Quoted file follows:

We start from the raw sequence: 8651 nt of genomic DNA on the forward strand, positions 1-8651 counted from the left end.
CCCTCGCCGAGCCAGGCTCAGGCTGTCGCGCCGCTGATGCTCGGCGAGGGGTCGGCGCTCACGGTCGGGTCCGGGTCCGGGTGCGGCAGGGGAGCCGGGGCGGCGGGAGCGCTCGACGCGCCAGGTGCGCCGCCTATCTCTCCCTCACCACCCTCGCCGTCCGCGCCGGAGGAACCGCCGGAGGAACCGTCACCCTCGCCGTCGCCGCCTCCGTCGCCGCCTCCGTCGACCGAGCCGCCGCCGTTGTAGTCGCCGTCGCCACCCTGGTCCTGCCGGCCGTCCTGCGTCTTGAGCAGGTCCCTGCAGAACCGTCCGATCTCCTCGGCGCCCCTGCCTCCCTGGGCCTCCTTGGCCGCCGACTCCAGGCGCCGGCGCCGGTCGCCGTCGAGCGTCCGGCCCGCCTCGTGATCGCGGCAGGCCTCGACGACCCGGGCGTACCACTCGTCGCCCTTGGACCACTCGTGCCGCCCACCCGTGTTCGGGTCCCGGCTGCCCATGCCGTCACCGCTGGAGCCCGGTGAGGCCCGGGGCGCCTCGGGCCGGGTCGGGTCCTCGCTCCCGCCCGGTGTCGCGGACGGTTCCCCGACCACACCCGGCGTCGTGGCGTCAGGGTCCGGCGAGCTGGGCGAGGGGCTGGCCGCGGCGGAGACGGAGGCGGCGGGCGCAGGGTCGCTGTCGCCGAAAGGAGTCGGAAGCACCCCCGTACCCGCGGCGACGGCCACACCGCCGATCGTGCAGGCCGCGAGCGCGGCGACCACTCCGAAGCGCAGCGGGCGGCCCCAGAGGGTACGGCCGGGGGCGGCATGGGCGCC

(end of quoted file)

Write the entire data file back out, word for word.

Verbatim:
We start from the raw sequence: 8651 nt of genomic DNA on the forward strand, positions 1-8651 counted from the left end.
CCCTCGCCGAGCCAGGCTCAGGCTGTCGCGCCGCTGATGCTCGGCGAGGGGTCGGCGCTCACGGTCGGGTCCGGGTCCGGGTGCGGCAGGGGAGCCGGGGCGGCGGGAGCGCTCGACGCGCCAGGTGCGCCGCCTATCTCTCCCTCACCACCCTCGCCGTCCGCGCCGGAGGAACCGCCGGAGGAACCGTCACCCTCGCCGTCGCCGCCTCCGTCGCCGCCTCCGTCGACCGAGCCGCCGCCGTTGTAGTCGCCGTCGCCACCCTGGTCCTGCCGGCCGTCCTGCGTCTTGAGCAGGTCCCTGCAGAACCGTCCGATCTCCTCGGCGCCCCTGCCTCCCTGGGCCTCCTTGGCCGCCGACTCCAGGCGCCGGCGCCGGTCGCCGTCGAGCGTCCGGCCCGCCTCGTGATCGCGGCAGGCCTCGACGACCCGGGCGTACCACTCGTCGCCCTTGGACCACTCGTGCCGCCCACCCGTGTTCGGGTCCCGGCTGCCCATGCCGTCACCGCTGGAGCCCGGTGAGGCCCGGGGCGCCTCGGGCCGGGTCGGGTCCTCGCTCCCGCCCGGTGTCGCGGACGGTTCCCCGACCACACCCGGCGTCGTGGCGTCAGGGTCCGGCGAGCTGGGCGAGGGGCTGGCCGCGGCGGAGACGGAGGCGGCGGGCGCAGGGTCGCTGTCGCCGAAAGGAGTCGGAAGCACCCCCGTACCCGCGGCGACGGCCACACCGCCGATCGTGCAGGCCGCGAGCGCGGCGACCACTCCGAAGCGCAGCGGGCGGCCCCAGAGGGTACGGCCGGGGGCGGCATGGGCGCC